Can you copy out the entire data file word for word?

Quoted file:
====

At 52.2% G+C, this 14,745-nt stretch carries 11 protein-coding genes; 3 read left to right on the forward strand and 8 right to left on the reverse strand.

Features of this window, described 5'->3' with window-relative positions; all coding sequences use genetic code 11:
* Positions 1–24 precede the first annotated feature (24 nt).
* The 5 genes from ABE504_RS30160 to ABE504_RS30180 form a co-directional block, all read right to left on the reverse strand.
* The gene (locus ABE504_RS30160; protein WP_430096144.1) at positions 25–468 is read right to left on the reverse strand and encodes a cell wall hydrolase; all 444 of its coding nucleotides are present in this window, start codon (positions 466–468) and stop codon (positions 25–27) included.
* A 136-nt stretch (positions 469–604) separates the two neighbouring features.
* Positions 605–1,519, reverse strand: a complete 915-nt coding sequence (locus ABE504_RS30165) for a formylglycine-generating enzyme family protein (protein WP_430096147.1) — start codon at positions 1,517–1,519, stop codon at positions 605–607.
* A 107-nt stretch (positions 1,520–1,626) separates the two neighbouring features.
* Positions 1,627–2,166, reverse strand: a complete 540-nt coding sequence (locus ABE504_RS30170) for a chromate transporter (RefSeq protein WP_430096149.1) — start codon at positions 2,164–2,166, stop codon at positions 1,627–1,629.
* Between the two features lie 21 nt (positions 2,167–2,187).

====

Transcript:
At 52.2% G+C, this 14,745-nt stretch carries 11 protein-coding genes; 3 read left to right on the forward strand and 8 right to left on the reverse strand.

Features of this window, described 5'->3' with window-relative positions; all coding sequences use genetic code 11:
* Positions 1–24 precede the first annotated feature (24 nt).
* The 5 genes from ABE504_RS30160 to ABE504_RS30180 form a co-directional block, all read right to left on the reverse strand.
* The gene (locus ABE504_RS30160; protein WP_430096144.1) at positions 25–468 is read right to left on the reverse strand and encodes a cell wall hydrolase; all 444 of its coding nucleotides are present in this window, start codon (positions 466–468) and stop codon (positions 25–27) included.
* A 136-nt stretch (positions 469–604) separates the two neighbouring features.
* Positions 605–1,519, reverse strand: a complete 915-nt coding sequence (locus ABE504_RS30165) for a formylglycine-generating enzyme family protein (protein WP_430096147.1) — start codon at positions 1,517–1,519, stop codon at positions 605–607.
* A 107-nt stretch (positions 1,520–1,626) separates the two neighbouring features.
* Positions 1,627–2,166, reverse strand: a complete 540-nt coding sequence (locus ABE504_RS30170) for a chromate transporter (RefSeq protein WP_430096149.1) — start codon at positions 2,164–2,166, stop codon at positions 1,627–1,629.
* Between the two features lie 21 nt (positions 2,167–2,187).